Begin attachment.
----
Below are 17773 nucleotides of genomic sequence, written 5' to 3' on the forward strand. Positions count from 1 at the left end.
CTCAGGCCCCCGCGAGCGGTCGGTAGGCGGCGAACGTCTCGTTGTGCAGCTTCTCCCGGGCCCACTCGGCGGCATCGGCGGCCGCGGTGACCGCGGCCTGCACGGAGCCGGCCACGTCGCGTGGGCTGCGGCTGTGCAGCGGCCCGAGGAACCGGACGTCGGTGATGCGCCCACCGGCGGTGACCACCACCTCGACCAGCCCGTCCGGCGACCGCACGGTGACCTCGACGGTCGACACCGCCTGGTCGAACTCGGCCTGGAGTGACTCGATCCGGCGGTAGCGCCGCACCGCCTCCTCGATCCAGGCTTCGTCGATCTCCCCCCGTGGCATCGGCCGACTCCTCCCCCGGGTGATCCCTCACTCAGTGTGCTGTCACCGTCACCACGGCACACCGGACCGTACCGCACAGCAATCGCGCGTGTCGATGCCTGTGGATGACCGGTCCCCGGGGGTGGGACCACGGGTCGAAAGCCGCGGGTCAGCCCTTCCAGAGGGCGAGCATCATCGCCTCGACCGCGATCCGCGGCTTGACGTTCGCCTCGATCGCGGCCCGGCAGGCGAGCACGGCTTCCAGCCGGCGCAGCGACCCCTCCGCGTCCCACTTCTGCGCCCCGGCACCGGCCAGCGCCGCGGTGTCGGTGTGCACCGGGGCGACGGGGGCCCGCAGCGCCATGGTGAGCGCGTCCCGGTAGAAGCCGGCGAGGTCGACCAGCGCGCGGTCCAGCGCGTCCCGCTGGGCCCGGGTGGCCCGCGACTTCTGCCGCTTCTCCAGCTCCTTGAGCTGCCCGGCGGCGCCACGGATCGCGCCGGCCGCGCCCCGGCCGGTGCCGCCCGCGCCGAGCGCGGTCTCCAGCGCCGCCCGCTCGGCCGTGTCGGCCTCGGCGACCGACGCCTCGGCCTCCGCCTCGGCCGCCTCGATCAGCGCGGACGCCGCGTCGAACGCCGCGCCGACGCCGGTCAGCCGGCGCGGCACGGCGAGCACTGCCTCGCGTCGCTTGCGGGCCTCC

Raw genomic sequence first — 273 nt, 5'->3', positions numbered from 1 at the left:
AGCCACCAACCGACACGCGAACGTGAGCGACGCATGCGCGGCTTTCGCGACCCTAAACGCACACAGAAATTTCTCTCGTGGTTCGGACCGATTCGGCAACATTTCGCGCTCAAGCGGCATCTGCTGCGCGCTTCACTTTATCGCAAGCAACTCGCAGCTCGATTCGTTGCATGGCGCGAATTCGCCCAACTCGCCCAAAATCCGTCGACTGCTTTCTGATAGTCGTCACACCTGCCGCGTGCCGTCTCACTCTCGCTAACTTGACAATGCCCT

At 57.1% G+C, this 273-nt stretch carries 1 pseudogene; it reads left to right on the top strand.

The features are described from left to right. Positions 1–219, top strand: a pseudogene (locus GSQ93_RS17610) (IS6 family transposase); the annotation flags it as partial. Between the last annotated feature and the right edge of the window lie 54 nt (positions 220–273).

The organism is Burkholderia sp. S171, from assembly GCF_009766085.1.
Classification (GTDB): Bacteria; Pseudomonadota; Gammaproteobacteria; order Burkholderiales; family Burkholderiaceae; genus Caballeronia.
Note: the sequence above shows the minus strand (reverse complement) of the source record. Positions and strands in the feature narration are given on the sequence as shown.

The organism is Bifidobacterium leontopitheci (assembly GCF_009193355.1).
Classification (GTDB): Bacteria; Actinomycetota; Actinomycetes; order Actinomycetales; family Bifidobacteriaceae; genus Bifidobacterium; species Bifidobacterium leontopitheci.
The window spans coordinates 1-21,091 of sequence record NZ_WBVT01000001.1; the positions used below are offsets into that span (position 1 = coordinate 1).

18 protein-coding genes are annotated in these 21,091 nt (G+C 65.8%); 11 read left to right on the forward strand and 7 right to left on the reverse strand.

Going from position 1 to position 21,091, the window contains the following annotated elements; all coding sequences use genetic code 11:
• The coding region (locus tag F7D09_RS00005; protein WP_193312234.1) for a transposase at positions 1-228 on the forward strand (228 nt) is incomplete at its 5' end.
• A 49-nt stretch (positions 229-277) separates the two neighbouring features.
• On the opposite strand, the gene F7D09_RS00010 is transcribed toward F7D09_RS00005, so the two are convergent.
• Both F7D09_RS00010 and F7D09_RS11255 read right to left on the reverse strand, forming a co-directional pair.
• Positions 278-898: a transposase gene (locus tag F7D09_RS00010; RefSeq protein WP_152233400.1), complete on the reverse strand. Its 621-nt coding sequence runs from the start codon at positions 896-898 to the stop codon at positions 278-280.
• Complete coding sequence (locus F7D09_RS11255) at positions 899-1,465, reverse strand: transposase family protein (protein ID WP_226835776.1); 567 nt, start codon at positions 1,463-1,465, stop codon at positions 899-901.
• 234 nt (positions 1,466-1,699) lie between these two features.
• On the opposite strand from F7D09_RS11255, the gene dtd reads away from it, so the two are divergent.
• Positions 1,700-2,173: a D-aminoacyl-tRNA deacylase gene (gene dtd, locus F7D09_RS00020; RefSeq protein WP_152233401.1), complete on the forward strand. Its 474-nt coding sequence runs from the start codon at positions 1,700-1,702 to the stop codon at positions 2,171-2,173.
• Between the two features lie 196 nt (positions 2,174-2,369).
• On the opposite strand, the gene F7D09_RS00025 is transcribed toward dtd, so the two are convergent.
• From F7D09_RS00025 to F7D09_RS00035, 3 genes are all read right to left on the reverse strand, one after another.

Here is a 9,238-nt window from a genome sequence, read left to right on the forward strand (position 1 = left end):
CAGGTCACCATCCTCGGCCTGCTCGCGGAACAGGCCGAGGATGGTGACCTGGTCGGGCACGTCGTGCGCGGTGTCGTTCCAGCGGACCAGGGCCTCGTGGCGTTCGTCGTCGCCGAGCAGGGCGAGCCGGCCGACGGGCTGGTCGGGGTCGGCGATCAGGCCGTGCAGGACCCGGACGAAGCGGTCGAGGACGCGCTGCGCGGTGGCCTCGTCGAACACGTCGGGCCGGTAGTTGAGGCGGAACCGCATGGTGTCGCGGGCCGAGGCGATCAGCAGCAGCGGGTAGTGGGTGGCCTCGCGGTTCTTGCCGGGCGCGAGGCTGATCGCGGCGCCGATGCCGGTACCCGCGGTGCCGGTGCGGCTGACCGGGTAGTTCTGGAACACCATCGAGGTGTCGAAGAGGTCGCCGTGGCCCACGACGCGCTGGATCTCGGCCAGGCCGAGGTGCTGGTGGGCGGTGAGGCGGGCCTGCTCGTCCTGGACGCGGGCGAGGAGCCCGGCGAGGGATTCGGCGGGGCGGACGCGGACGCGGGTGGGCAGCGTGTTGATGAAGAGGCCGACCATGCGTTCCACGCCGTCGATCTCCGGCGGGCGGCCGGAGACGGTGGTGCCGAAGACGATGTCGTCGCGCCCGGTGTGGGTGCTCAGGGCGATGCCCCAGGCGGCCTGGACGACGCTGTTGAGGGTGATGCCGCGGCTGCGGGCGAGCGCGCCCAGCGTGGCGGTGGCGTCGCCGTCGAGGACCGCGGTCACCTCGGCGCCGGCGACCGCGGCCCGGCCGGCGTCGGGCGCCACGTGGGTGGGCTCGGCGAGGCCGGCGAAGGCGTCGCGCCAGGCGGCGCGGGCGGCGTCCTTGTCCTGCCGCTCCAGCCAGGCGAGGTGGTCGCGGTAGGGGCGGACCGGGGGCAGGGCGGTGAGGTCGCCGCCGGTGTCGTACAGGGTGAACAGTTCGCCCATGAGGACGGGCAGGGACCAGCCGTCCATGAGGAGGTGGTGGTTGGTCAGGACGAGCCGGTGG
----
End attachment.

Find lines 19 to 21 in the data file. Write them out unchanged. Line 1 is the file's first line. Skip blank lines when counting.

• Positions 278-898: a transposase gene (locus tag F7D09_RS00010; RefSeq protein WP_152233400.1), complete on the reverse strand. Its 621-nt coding sequence runs from the start codon at positions 896-898 to the stop codon at positions 278-280.
• Complete coding sequence (locus F7D09_RS11255) at positions 899-1,465, reverse strand: transposase family protein (protein ID WP_226835776.1); 567 nt, start codon at positions 1,463-1,465, stop codon at positions 899-901.
• 234 nt (positions 1,466-1,699) lie between these two features.